Friday, February 5, 2010

The Bastardisation of Stir Fries

I have a bone to pick….it’s on peoples conception of a stir fry.

I often get people telling me that they are cooking a stir fry and asking if I have any tips for them. I would ask what they are having in their stir fry and then I get a whole list of every vegetable they have in their fridge and some meat.

I think that stir fries suffer from the idea that it’s the kind of dish where you can chuck anything into a wok, give it a fry, season with some oyster sauce/soy sauce or chilli sauce and whola…

So I try to explain my view of how a good stir fry should be and I begin talking about pasta sauces and pizza.

A simple and basic pasta sauce made with only a few ingredients is very satisfying. One of the pasta sauces I love cooking from Marcella Hazan’s
Essentials of Classic Italian Cooking contains just tomatoes, onion, carrot, celery, some extra virgin olive oil and a little salt, sautéed and simmered on a low heat until it thickens.

The key to a good pizza is one that is not overloaded with too many toppings, 2-3 different toppings, some cheese and sauce is a good guide.

I think that cooking a stir fry should be approached in the same manner as cooking pasta sauces and making pizza. Think about what ingredients you are including and less can be much more satisfying.

Using too many ingredients can complicate and overcrowd a dish. Each vegetable has its own distinctive flavours and the type of meat used changes the taste of the dish.

Just because you can put anything that you want into a stir fry doesn’t mean that you should!

This is a simple stir fry that I cook regularly containing only a few ingredients - snowpeas (or sugar snap peas), prawns and shiitake mushrooms, with some crushed garlic, sliced ginger, and flavoured with some oyster sauce, fish sauce and salt.


  • 300-400g snowpeas or sugar snap peas
  • 3 shittake mushrooms, soaked till softened and sliced
  • 8 prawns, shelled and deveined and sliced in half lengthways
  • 2-3 cloves crushed garlic
  • 2 pieces of ginger, sliced
  • 1 cup of water
  • ½ teaspoon of salt
  • ½ tablespoon of fish sauce
  • 2 tablespoons of oyster sauce
  • 1 teaspoon of cornflour
(Measurements are a rough guide only as I have cooked this dish so much that I don't need to measure anything, I just add each bit in and then taste to correct the flavour. So feel free to play around with the ingredients to your desired tastes.)


  • Heat up a wok, add a little vegetable oil and cook the shiitake mushrooms and prawns first. Set aside.
  • Then fry the garlic and ginger with the snowpeas in the wok, add in some water, cover and cook for 2-3 minutes until the snowpeas change colour and turn a dark green (uncover and stir from time to time).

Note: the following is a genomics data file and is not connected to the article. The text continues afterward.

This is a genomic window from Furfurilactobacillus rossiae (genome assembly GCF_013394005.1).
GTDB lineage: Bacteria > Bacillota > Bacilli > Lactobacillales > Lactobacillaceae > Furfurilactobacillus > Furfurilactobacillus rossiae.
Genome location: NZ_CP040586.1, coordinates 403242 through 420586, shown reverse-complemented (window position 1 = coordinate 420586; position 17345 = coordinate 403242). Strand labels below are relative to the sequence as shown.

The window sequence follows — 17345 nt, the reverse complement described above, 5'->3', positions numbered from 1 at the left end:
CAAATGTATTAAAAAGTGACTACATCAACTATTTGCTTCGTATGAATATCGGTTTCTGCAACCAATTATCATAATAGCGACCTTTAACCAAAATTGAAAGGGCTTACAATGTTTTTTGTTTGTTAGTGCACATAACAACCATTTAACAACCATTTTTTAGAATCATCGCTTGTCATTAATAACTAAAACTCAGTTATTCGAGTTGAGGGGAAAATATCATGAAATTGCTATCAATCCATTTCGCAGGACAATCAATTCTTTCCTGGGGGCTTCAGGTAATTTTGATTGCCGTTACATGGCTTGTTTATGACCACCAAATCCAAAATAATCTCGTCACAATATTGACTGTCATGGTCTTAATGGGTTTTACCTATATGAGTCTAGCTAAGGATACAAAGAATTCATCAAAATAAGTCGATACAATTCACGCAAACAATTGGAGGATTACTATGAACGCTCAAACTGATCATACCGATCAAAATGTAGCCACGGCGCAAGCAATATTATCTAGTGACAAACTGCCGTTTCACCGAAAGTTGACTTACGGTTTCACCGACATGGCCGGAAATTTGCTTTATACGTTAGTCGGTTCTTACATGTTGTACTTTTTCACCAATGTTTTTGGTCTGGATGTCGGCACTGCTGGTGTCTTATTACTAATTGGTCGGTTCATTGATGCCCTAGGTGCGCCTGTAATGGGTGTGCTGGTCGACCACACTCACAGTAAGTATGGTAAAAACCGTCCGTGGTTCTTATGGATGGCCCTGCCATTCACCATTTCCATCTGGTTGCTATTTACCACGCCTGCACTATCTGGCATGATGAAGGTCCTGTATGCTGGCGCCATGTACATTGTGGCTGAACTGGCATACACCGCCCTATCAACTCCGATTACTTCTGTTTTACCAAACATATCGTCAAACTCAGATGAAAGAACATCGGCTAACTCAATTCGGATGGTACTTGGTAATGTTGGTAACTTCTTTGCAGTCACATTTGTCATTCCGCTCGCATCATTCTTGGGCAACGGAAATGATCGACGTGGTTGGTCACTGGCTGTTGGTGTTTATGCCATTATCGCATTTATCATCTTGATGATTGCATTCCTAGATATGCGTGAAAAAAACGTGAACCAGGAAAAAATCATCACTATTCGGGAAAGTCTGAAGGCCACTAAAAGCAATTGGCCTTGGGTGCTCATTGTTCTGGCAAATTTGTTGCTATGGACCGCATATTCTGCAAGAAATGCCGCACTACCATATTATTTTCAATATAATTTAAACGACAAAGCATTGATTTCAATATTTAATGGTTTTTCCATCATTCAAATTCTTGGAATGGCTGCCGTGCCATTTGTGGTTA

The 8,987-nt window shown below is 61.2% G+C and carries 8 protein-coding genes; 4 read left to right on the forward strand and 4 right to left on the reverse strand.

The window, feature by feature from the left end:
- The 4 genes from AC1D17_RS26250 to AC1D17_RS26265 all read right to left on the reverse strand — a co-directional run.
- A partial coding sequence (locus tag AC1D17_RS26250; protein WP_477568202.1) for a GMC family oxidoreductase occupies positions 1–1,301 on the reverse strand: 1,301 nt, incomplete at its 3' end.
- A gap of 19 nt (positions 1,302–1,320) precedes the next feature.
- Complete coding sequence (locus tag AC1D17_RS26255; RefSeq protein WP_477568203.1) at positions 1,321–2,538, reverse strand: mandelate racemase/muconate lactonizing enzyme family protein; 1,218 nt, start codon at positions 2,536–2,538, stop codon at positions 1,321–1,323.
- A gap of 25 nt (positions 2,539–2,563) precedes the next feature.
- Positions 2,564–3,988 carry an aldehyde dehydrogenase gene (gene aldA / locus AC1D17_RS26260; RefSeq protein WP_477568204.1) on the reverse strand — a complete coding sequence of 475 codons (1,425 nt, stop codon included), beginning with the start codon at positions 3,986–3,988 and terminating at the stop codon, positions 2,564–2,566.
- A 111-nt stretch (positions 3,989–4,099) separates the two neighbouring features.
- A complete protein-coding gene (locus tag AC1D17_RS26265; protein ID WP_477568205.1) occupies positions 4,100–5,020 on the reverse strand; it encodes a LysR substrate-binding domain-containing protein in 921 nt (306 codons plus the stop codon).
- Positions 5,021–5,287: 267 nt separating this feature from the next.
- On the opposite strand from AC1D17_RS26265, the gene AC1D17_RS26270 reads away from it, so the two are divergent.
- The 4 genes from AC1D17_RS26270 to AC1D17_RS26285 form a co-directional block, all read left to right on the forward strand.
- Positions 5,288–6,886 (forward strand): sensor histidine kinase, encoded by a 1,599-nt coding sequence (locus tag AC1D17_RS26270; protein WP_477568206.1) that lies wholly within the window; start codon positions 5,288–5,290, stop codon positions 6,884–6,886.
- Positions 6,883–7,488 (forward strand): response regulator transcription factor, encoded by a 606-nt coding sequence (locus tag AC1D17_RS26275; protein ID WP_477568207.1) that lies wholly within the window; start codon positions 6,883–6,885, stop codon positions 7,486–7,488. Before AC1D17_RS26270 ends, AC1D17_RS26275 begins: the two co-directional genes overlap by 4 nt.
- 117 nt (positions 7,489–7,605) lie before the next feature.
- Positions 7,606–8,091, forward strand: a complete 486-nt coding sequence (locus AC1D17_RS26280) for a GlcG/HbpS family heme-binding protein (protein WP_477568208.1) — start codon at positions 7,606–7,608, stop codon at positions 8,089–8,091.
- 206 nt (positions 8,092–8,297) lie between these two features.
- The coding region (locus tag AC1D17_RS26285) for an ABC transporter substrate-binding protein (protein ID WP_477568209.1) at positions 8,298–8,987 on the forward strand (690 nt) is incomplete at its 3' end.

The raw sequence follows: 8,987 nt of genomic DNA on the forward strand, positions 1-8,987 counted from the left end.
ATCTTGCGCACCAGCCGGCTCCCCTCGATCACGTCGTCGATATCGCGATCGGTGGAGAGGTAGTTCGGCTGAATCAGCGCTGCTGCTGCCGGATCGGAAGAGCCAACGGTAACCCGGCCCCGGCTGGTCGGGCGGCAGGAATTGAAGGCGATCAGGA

• Then add back in the shiitake mushrooms and prawns, add in a pinch of salt, some oyster sauce and fish sauce (add in a little more water if necessary).
  • In a small bowl mix a little cornflour with water and add into wok to thicken the sauce.
Be careful not to overcook the prawns or snowpeas. When you bite into the prawns they should be soft and tender (not rubbery) and the snowpeas should still have a crunch.

You may note that in the photo there is no sauce but around 1 cup of water was added. The cornflour thickened the sauce so that it coats all the ingredients.

Only add enough water to cook with, adding too much water will dilute the flavours of the ingredients resulting in more seasoning required which will affect the taste of the dish.

You are making a stir fry and not a soup, the meats and veges should not be drowning in their own sauce.

I love this dish because it’s simple to make and tastes amazing!

We are known to have four basic tastes - sweet, salty, sour, and bitter. Some argue that there is a fifth taste called ‘umami’. Umami is best described as savoury and is found in amino acid rich foods that give a sense of lingering mouth-feel. Umami is not a strongly detectable taste of itself, but it tends to accentuate and embolden other tastes. Umami intensifies sweet and salty, and rounds out sour and bitter.

Shiitake mushrooms and fish sauce are high in umami!

Umami is also found in MSG (surprise!)

So next time when you want to make a stir fry, stop and think about what you are putting into it….don’t bastardise it!


  1. hahah I am guilty of bastardising stir-fries, forgive me!

    They are often my way of using up random vegetables that are left-over in the fridge.

    I will have to try your way sometime. x

  2. What bought this on? Who did you see making a bad stir-fry?

  3. You are very right about the stir fries and pasta's as well.

    It is called KISS keep it simple stupid